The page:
A mother’s fear becomes her son’s irrational fear
I’d like to start with a story to illustrate how we take on other people’s fears, which actually makes them an irrational fear for us.
One Easter, my partner and I were visiting his family. Next door to them lived a family with two young boys, and one day the youngest boy decided to climb as high as he could up a very tall liquid amber tree in their backyard.
Now the little guy climbed right to the top of the tree where the branches start to thin out, which is something I loved to do when I was a kid.
I don’t remember exactly who noticed him up there or maybe whether he called out to his brother below. But at some point, his father came out of his workshop and noticed the little guy up the tree and his brother at the bottom looking up at him.
His father asked him how he’d got up there and could he come down. He resisted at first, and then started to make his way back down. But before he’d got very far, his mother, who was an anxious and nervous woman, came out of the kitchen and looked up to see her young son up the tree.
She was overcome with fear and panic and started yelling at him to come down and burst into tears. Of course, the state of their mother’s distress made both little boys upset and the little boy up the tree became paralysed with fear and became stuck.
He literally couldn’t move, which only exacerbated the mother’s fear and she became more panicked.
My partner’s brother ended up having to climb up the tree to help the little boy down but he had a death grip on the tree when he first got to him and he took a lot of coaxing to come down.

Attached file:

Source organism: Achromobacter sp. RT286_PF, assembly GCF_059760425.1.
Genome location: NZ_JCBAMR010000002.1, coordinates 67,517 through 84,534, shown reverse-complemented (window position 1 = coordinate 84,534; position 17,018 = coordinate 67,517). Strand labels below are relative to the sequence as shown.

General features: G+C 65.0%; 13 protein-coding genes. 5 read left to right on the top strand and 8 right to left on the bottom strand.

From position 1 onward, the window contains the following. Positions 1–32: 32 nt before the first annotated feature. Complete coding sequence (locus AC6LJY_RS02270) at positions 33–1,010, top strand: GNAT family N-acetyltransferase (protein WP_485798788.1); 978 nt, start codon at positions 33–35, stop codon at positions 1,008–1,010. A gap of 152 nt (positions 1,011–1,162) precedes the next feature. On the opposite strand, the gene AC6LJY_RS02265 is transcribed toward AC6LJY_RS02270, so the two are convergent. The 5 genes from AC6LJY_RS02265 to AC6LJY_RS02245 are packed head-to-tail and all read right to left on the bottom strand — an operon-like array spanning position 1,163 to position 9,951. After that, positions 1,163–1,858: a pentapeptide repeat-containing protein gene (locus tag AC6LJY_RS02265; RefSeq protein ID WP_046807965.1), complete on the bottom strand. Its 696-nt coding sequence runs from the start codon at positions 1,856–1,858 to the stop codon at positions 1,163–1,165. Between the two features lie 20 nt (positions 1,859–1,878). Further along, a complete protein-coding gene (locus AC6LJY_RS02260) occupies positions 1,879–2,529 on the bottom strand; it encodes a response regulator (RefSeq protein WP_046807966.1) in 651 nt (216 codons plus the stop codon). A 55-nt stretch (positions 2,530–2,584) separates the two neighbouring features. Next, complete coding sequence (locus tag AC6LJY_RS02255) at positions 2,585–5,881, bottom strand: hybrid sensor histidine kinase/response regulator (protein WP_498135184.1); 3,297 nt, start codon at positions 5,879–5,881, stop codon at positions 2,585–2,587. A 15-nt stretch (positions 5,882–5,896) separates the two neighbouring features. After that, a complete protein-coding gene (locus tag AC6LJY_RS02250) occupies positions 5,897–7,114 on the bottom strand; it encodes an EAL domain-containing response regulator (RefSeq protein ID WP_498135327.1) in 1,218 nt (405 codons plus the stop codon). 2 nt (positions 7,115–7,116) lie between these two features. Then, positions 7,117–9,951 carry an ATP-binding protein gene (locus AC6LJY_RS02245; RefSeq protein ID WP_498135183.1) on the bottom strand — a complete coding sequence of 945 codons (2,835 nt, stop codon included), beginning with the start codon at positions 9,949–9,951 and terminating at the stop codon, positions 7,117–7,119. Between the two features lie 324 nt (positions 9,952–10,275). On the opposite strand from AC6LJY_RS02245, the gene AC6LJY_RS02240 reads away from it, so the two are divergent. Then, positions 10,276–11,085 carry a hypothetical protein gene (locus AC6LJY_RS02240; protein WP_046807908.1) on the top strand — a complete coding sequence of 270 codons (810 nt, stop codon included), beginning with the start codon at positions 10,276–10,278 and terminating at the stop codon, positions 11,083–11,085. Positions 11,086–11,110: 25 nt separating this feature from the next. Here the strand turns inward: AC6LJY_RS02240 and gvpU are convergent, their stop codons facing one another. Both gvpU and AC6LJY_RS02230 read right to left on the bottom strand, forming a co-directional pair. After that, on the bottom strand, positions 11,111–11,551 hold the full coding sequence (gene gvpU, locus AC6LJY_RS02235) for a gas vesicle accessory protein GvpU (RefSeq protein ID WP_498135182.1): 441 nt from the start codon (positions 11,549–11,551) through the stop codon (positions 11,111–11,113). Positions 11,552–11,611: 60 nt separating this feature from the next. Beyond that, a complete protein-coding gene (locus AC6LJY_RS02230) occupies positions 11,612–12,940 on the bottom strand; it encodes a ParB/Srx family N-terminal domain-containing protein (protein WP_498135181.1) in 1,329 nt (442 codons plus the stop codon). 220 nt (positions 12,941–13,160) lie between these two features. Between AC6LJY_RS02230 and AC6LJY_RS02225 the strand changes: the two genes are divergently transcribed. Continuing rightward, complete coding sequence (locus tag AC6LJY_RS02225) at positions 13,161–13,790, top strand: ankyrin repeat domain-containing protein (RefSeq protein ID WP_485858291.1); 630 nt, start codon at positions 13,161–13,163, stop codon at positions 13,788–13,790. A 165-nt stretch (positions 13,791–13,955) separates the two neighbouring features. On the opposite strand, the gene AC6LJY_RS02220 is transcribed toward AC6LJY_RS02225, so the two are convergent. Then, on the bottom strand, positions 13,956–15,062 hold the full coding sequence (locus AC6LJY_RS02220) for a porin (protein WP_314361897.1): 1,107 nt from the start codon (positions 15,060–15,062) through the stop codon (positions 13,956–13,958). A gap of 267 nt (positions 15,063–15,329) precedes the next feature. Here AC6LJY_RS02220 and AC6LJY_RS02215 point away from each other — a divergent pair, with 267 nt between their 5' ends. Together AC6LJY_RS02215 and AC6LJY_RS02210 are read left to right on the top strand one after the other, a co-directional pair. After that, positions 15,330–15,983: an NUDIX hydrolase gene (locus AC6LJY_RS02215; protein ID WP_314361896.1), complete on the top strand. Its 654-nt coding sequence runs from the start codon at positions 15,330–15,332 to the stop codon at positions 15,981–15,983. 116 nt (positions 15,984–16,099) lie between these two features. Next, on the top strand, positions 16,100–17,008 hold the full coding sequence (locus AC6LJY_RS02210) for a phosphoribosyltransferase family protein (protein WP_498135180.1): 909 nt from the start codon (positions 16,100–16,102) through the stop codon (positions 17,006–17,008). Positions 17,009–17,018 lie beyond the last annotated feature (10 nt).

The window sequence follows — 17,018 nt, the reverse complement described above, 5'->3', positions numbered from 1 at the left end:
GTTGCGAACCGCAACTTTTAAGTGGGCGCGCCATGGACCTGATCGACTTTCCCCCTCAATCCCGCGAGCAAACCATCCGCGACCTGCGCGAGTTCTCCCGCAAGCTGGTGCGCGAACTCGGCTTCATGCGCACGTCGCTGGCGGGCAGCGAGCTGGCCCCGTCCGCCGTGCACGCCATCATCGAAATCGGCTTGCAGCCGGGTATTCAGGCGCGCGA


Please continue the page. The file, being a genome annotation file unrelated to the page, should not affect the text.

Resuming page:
It ended up being a traumatic experience for the whole family, but especially the little boy who’d climbed the tree and his mother. And the little boy’s nervous system will remember all of it.
It’s life events like this that can lead to fear of heights, fear of falling, etc. In this example, it’s obvious that it wasn’t really the little boys fear because he wouldn’t have climbed up the tree if he were scared. It was his mother’s fear, but due to her strong reaction, he was imprinted with her fear too.
Think about your own parents for a moment… Were they anxious or did they ever seem panicked? Did you pick up any irrational fears from them that make you feel anxious today?
I’ll give you a personal example of irrational fears
- My Mum has an irrational fear of public speaking and I think I’ve seen her stand up once, maybe twice, to say ‘thank you’ to family and friends for coming to a significant birthday party.
- My Dad, on the other hand, quite likes giving speeches and is generally quite good at them.
- And I have a very strange mixture of both where I feel anxious to the point of feeling nauseous before doing a speech – sometimes for days, feel uncomfortable for the first few minutes, and at some point finally relax and enjoy it.
A tip to reduce anxiety and irrational fears
I do get nervous before I do a video blog, but I know that that is really my mother’s fear and not mine. And as soon as I remind myself of that, the anxiety lessens. I actually love teaching and sharing and that’s all I’m doing in these video blogs, so why wouldn’t I like it?
So, I invite you to play with that too. If you know that you get anxious or fearful probably due to family conditioning, tell yourself that it’s not yours and ‘hand it back.’
And I mean literally hand it back, saying something like: “This is not my fear and I’m giving it back to you.” And then see how that feels.